I too have a Vizio, and your post made me wonder how well my Vizio may perform! It holds a signal better than my LG so far! I am shocked I thought that would be a whole other nightmare!!! lol Well Dumbluck has finally paid off for me!!! YES!!!

Good night, I hope to help if you need!
KrissB
 

rbf18270

DTVUSA Member
#50
Very interesting post Kriss.
It is really weird that my 250 dollar Vizio led tv has a really good tuner compared to my 1500 Samsung LCD. Drives me nuts but like I said I have been really happy with my Iview 3500 external tuner. Love that I can record shows to an external hard drive in HD also.
I did try a LAVA HD-8008 omnidirectional antenna a few months back and ended up putting my WA-2608 back up. The LAVA was ok but I still got more channels with the cheaper WA-2608. Really wish the LAVA one worked.
 

KrissB

DTVUSA Member
#53
That looks like the RCA Cheapy antenna you can pick up at Radio Shack, but someone added 200 mile range on the title! lol The bigger the better for range (I would say you might catch 5% signal from 200 miles if you have direct line of sight, or a nice big lake like I have to bounce off of! I know that's the only reason I'm getting 70 mile range off my homebrew antenna. If money is tight, try to suffer through a bit, and save up for a pole (if your house is 2 story, then that would be perfect if you are into tinkering with it on the roof! Otherwise suffer through a lot and save up for professional help! Don't risk your butt to save a few $$$!

Get a nicer antenna but honestly, you have to be honest with yourself 1st! What channels do you require of what you have got, and what you see that you would like! I spent about a week snooping around a scratch and dent store only because I seen their big behemoth of an antenna on the roof, and I asked if I could check out the tv's hooked to the antenna, that's all they use, so it was no problem! I got to see what I was missing, and then I was able to feel better about my options, and making them solid to complete my project! As for you, if you wish to buy an antenna then the same rule may apply! However, Craigslist might give you a quick purchase of a bigger antenna to check out for cheap. Tell them you just want to do some tinkering with it, to test what you can get, who knows maybe they will offer a hand installing it, or hopefully know someone that can!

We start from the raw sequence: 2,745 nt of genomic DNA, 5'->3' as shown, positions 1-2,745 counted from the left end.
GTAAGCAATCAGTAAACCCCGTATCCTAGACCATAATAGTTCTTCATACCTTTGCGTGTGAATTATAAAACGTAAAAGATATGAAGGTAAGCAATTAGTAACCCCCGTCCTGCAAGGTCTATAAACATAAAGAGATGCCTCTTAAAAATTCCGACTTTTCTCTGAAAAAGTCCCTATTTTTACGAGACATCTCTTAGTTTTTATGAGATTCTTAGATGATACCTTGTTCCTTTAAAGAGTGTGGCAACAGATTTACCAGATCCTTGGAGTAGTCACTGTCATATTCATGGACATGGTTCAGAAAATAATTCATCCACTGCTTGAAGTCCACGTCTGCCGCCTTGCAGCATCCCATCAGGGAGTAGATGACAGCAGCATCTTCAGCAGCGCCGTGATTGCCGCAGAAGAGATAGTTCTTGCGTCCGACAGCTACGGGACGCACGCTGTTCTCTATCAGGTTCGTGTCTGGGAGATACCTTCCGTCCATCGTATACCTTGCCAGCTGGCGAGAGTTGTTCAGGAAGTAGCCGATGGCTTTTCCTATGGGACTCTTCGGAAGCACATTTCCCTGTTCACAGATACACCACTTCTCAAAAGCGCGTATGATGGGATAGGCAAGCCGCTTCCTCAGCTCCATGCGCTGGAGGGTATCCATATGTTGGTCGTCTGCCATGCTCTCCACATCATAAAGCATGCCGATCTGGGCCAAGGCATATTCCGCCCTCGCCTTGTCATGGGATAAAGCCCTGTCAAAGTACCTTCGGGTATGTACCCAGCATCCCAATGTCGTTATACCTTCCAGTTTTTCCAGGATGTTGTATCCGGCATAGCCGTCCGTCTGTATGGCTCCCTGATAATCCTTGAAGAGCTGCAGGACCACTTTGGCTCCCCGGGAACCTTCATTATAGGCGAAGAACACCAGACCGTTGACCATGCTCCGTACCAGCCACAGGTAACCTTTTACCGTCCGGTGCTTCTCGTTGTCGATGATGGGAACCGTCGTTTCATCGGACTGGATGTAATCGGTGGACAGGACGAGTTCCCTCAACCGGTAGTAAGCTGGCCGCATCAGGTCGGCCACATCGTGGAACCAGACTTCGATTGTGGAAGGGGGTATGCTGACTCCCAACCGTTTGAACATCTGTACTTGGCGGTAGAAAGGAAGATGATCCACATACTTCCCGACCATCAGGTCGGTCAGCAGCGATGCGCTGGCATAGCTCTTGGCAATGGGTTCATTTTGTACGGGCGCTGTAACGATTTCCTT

I just hooked up our Tube TV with an Digital Stream DTX9900 that is super basic (picked it up from the Goodwill, unopened box for $10 @ 50% off, so $5... lol) I wasn't too impressed with it until I hit some weird EPG button, I was expecting a fiery glow, and a loud kaboom!!! But I was pleasantly surprised when the Guide popped up showing me what was coming on next for the next 12 hours or more!

Our other Digital to Analog box was really poor, the TV looked really bad so we almost gave up on the Tube TV in the kids' bedroom, so now we are happy, currently running 3 TV's on my poor get-up! The Converter box doesn't have a very good tuner as far as the Vizio however, also it is not NTSC capable either, nor is my Vizio apparently! My LG does however pick up analog stations (I wonder if I just need to turn off the converter box and tune in the analog stations? Never really thought about Analog stations on the Vizio though til just now! Hmmph!

I'm out, best of Luck,
KrissB

P.S. That antenna doesn't look bad, and the comments left may be for that antenna, but I think it's a pretty common entry-level rooftop antenna that you can find a similar design anywhere locally for near the same cost if not even cheaper I'd bet! I'd browse Craigslist, look for a big beast, and test it on the ground, if it gets something, test it in the tree? I'd just shoot for rooftop tho, or drill a big hole in the biggest branch and run a pole thru it, mount the antenna, clear the path above, and start adding lengths of pole until you get it to an unsafe or desired position (remember to test it with each length!) I got crazy ideas so don't follow them blindly!!! As I can't be responsible with the crazy idea's I offer, as I conclude again, they are crazy idea's!!! :p
 
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#54
It is really weird that my 250 dollar Vizio led tv has a really good tuner compared to my 1500 Samsung LCD.